• A sports fishing boat, or
          • Any other vessel used for pleasure
        • Repair, maintenance, and restoration of a motor vehicle
        • Repair, maintenance, creation, and restoration of a computer program, including its development and modification, not sold by the person performing the repair, maintenance, creation, or restoration service
      • Telecommunications services
      • Credit reporting services
      • Debt collection services
      • Insurance services
      • Information services
      • Real property repair and remodeling
      • Security services
      • Telephone answering services
      • Internet access service, and
      • Sale of electricity by a utility company to an end-use customer
    3. Property used to provide taxable services and sale price of taxable services (See Section 151.058)
    4. Applicable rules that pertain to the type of business to be audited. (Examine the rule index.)
  2. Discuss the taxpayer's business operations including:
    1. Determine if the taxpayer performs any taxable services
    2. Determine whether the taxpayer performs any fabrication which is not a service
    3. Determine where the service facilities are located
    4. Determine what types of customers the taxpayer services - commercial, residential, contractors, exempt entities
  3. Determine whether the taxpayer is providing a service, fabricating, or selling tangible personal property

    Note: In the case of tangible personal property, all sales are presumed to be taxable, and the burden is on the seller to prove any exemption. However, since not all services are taxable, the burden is on the Comptroller to prove that a seller has provided a taxable service.
  4. Determine that exemptions (such as exemptions provided for fabricators) aren't erroneously being taken for services - ensure that taxable service providers only claim exemption on items that are transferred to the care, custody and control of customer
  5. If the taxpayer performs nonresidential real property repair and remodeling services, determine that local sales taxes are
    1. As of September 1, 2007,based on the location of the jobsite
    2. Prior to September 1, 2007, based on service provider's place of business

Repairmen Checklist

  1. Review applicable portions of Sales and Use Tax Law and rules, including the following:
    1. Property consumed in repairs and contracts (See Section 151.056)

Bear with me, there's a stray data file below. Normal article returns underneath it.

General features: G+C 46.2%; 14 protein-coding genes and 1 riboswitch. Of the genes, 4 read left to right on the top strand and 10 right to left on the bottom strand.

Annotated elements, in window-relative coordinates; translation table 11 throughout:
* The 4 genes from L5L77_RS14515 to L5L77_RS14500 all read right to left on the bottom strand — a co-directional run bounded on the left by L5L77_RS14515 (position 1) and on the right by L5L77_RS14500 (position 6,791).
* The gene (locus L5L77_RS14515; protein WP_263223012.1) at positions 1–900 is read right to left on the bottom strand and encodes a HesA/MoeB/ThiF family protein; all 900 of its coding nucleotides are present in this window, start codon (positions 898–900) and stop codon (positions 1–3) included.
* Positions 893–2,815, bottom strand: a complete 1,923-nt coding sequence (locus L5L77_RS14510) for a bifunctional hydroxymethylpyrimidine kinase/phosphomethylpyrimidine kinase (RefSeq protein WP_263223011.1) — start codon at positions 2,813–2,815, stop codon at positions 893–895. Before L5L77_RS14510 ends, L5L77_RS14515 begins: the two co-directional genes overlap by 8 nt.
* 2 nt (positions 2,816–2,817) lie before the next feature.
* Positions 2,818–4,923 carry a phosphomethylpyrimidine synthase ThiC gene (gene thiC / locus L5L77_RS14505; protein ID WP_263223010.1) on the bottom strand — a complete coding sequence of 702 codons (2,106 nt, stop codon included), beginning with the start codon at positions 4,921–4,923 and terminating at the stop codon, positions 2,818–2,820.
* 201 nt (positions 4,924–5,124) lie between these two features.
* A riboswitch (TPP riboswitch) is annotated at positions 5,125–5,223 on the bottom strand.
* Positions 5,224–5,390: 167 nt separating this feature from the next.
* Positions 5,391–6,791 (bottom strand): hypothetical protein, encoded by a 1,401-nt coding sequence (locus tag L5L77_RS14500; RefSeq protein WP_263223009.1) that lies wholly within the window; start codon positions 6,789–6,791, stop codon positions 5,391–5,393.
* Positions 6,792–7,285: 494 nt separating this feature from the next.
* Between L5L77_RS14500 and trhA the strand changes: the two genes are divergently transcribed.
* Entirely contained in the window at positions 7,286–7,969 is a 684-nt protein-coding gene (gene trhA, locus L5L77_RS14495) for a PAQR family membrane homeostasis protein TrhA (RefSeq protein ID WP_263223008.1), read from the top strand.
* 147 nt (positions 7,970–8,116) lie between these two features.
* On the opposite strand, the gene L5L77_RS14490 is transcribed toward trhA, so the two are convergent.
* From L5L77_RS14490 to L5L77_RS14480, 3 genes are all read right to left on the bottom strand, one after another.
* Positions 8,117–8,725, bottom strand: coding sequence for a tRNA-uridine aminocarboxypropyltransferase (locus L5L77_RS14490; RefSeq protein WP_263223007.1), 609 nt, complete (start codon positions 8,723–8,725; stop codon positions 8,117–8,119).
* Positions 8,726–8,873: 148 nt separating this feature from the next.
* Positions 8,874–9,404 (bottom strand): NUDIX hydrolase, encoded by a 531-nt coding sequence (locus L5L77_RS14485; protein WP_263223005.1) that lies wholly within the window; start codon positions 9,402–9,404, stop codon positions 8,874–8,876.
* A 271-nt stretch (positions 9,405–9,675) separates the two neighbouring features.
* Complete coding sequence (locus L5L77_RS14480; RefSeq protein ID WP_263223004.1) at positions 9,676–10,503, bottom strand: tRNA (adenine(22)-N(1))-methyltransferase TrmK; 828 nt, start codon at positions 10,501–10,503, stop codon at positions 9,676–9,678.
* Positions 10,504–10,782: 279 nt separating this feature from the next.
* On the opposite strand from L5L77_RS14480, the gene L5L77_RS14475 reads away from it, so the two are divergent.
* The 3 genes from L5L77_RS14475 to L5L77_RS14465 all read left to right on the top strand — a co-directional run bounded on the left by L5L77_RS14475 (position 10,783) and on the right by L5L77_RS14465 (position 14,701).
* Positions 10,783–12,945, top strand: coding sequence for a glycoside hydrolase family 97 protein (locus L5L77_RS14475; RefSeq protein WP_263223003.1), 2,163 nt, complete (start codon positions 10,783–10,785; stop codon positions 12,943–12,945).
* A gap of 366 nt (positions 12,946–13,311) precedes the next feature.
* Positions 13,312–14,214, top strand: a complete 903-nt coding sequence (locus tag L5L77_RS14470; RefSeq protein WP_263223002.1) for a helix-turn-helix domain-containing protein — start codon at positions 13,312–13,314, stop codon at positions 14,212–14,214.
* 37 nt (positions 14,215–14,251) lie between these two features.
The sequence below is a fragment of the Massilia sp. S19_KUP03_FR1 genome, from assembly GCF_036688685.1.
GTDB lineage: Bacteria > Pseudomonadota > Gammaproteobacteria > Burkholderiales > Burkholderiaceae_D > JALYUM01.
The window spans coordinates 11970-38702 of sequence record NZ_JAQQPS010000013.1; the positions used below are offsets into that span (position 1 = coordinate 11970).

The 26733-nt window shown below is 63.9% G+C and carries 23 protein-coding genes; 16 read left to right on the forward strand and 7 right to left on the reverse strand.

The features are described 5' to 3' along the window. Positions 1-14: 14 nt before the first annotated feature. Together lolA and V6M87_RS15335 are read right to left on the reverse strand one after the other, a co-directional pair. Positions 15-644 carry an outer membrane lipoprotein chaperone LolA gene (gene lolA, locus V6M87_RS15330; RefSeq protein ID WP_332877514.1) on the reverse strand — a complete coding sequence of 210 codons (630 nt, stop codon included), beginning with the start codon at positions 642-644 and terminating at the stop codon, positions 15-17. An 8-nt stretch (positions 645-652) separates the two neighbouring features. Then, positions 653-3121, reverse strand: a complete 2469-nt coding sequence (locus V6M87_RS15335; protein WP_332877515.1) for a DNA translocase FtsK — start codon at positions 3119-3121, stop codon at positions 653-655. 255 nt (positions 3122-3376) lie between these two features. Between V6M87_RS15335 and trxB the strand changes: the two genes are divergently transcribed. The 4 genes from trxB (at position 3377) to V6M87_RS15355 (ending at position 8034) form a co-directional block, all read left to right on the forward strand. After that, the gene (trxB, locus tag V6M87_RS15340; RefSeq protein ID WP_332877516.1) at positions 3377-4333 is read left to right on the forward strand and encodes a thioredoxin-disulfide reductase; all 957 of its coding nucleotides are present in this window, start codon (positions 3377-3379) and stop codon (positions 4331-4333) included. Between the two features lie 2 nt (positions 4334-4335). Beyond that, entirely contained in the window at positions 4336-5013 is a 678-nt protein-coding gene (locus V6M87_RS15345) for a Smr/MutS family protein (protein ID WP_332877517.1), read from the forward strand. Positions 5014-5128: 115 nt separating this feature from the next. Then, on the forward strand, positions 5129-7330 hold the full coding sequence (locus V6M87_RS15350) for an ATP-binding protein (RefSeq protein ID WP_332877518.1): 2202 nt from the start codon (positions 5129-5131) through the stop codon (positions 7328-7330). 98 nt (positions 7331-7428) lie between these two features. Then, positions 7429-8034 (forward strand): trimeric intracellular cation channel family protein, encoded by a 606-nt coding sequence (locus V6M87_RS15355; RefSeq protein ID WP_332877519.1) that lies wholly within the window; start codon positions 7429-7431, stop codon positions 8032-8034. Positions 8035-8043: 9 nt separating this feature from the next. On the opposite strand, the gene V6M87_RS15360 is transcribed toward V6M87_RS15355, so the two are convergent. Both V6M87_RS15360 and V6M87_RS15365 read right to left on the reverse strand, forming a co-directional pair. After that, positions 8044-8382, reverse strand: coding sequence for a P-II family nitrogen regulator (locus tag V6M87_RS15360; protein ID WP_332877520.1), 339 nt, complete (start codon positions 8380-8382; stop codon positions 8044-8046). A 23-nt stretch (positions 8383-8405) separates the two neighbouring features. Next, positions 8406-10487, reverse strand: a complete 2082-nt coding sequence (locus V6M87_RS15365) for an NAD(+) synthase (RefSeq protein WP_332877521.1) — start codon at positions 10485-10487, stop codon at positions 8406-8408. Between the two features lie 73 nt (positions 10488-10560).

2. Repair of tangible personal property (TPP) (See Rule 3.292)
    3. Contractors (See Rule 3.291)
    4. Nonresidential Real Property Repair, Remodeling, and Restoration; Real Property Maintenance (See Rule 3.357)
    5. Repair of motor vehicles (See Rule 3.290)
  2. Determine whether the taxpayer is providing a repair service, fabricating, or selling tangible personal property
  3. Lump-sum or separated billings for automobile repairs and sublet repairs
  4. Verify that the materials charge is equal to or greater than the cost of all materials used in the repair, including any itemized charges from a third party
  5. Verify that parts used on lump-sum repairs of aircraft, motor vehicles, and commercial vessels are tax-paid at the time of purchase or are being reported as taxable purchases - remodeling of a motor vehicle is providing a taxable service, thus the entire charge for the service would be taxable (see Rule 3.292)
  6. Check for the sale of extended warranty contracts
  7. Check for other taxes for which taxpayer may be responsible (i.e., Battery Fee)
  8. Check Audit Procedures for Repairmen and Contractors manual for law changes
  9. If the taxpayer performs nonresidentail real property repair and remodeling services, determine that local sales taxes are
    1. As of September 1, 2007, based on the location of the jobsite
    2. Prior to September 1, 2007, based on the service provider's place of business

Contractors' Checklist

  1. Review applicable portions of Sales and Use Tax Law and rules, including the following:
    1. Property consumed in repairs and contracts (See Section 151.056)
    2. Contractors (See Rule 3.291)
    3. Contractors (See Local Rule 3.379 and MTA Rule 3.429)
    4. Improvements to Realty (See Rule 3.347)
    5. Prior Contract Exemptions (See Rule 3.319 and MTA Rule 3.426)
    6. Nonresidential Real Property Repair, Remodeling, and Restoration; Real Property Maintenance (See Rule 3.357)
    7. Transportation and Delivery Charges (See Rule 3.303)
    8. Real Property Service (See Rule 3.356)
  2. Discuss the taxpayer's business operations including:
    1. Type of construction done